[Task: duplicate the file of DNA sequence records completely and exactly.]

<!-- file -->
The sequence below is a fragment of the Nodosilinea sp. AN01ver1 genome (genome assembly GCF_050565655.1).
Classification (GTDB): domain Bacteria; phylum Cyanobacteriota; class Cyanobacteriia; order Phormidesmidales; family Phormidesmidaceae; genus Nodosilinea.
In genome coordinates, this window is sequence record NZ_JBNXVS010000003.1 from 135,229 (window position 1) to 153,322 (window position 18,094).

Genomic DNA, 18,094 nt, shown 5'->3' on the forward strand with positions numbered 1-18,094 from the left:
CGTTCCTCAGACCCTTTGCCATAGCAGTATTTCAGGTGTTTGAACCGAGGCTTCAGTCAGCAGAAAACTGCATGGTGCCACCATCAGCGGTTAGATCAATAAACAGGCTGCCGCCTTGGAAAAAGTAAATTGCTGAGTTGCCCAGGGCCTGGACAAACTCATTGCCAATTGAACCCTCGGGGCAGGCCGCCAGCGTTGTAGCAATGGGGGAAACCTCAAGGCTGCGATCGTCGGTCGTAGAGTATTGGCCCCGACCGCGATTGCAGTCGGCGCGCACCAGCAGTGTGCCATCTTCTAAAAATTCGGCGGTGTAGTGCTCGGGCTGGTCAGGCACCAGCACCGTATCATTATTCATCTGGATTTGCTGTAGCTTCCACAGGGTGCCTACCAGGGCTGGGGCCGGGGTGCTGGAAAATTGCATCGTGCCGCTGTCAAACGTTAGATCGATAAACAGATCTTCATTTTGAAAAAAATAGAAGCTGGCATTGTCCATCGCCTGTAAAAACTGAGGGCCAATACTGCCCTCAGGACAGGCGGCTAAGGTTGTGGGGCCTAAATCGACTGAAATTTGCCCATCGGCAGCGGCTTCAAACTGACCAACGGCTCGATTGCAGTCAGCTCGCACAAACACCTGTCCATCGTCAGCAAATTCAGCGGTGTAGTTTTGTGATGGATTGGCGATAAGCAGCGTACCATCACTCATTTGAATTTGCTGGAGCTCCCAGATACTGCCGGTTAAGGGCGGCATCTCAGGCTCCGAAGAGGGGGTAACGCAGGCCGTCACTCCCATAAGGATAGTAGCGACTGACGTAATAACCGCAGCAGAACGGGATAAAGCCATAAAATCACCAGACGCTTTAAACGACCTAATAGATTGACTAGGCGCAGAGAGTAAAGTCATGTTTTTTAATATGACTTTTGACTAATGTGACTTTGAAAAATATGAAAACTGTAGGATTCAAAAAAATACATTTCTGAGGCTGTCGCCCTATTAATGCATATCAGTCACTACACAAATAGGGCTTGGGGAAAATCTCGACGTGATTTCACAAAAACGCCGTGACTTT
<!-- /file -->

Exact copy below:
The sequence below is a fragment of the Nodosilinea sp. AN01ver1 genome (genome assembly GCF_050565655.1).
Classification (GTDB): domain Bacteria; phylum Cyanobacteriota; class Cyanobacteriia; order Phormidesmidales; family Phormidesmidaceae; genus Nodosilinea.
In genome coordinates, this window is sequence record NZ_JBNXVS010000003.1 from 135,229 (window position 1) to 153,322 (window position 18,094).

Genomic DNA, 18,094 nt, shown 5'->3' on the forward strand with positions numbered 1-18,094 from the left:
CGTTCCTCAGACCCTTTGCCATAGCAGTATTTCAGGTGTTTGAACCGAGGCTTCAGTCAGCAGAAAACTGCATGGTGCCACCATCAGCGGTTAGATCAATAAACAGGCTGCCGCCTTGGAAAAAGTAAATTGCTGAGTTGCCCAGGGCCTGGACAAACTCATTGCCAATTGAACCCTCGGGGCAGGCCGCCAGCGTTGTAGCAATGGGGGAAACCTCAAGGCTGCGATCGTCGGTCGTAGAGTATTGGCCCCGACCGCGATTGCAGTCGGCGCGCACCAGCAGTGTGCCATCTTCTAAAAATTCGGCGGTGTAGTGCTCGGGCTGGTCAGGCACCAGCACCGTATCATTATTCATCTGGATTTGCTGTAGCTTCCACAGGGTGCCTACCAGGGCTGGGGCCGGGGTGCTGGAAAATTGCATCGTGCCGCTGTCAAACGTTAGATCGATAAACAGATCTTCATTTTGAAAAAAATAGAAGCTGGCATTGTCCATCGCCTGTAAAAACTGAGGGCCAATACTGCCCTCAGGACAGGCGGCTAAGGTTGTGGGGCCTAAATCGACTGAAATTTGCCCATCGGCAGCGGCTTCAAACTGACCAACGGCTCGATTGCAGTCAGCTCGCACAAACACCTGTCCATCGTCAGCAAATTCAGCGGTGTAGTTTTGTGATGGATTGGCGATAAGCAGCGTACCATCACTCATTTGAATTTGCTGGAGCTCCCAGATACTGCCGGTTAAGGGCGGCATCTCAGGCTCCGAAGAGGGGGTAACGCAGGCCGTCACTCCCATAAGGATAGTAGCGACTGACGTAATAACCGCAGCAGAACGGGATAAAGCCATAAAATCACCAGACGCTTTAAACGACCTAATAGATTGACTAGGCGCAGAGAGTAAAGTCATGTTTTTTAATATGACTTTTGACTAATGTGACTTTGAAAAATATGAAAACTGTAGGATTCAAAAAAATACATTTCTGAGGCTGTCGCCCTATTAATGCATATCAGTCACTACACAAATAGGGCTTGGGGAAAATCTCGACGTGATTTCACAAAAACGCCGTGACTTT